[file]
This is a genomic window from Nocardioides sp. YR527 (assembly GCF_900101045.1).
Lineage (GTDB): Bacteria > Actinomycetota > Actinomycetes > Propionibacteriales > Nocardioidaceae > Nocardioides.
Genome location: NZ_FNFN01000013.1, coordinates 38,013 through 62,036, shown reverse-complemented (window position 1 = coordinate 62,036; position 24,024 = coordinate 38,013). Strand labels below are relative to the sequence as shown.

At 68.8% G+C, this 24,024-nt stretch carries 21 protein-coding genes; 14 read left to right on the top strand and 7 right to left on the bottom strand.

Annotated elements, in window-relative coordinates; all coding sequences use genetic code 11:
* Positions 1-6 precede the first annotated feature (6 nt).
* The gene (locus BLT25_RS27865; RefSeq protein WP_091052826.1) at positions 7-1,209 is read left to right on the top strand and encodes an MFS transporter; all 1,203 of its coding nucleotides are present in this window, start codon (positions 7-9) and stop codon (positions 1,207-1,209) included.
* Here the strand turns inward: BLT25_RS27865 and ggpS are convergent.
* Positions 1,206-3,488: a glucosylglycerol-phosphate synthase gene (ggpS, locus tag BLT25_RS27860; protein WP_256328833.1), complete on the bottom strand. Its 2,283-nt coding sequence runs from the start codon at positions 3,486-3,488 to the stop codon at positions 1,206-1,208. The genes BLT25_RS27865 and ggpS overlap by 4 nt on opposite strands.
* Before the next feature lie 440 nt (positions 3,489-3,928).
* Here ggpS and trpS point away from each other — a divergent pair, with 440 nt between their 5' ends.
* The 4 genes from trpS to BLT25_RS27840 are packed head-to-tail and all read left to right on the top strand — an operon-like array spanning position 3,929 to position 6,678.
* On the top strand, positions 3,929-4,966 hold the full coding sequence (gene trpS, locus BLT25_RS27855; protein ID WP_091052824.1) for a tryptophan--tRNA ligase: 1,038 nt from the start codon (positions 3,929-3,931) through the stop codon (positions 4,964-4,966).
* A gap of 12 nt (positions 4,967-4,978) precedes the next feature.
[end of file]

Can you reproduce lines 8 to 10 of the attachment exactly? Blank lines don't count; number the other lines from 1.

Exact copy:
* Here the strand turns inward: BLT25_RS27865 and ggpS are convergent.
* Positions 1,206-3,488: a glucosylglycerol-phosphate synthase gene (ggpS, locus tag BLT25_RS27860; protein WP_256328833.1), complete on the bottom strand. Its 2,283-nt coding sequence runs from the start codon at positions 3,486-3,488 to the stop codon at positions 1,206-1,208. The genes BLT25_RS27865 and ggpS overlap by 4 nt on opposite strands.
* Before the next feature lie 440 nt (positions 3,489-3,928).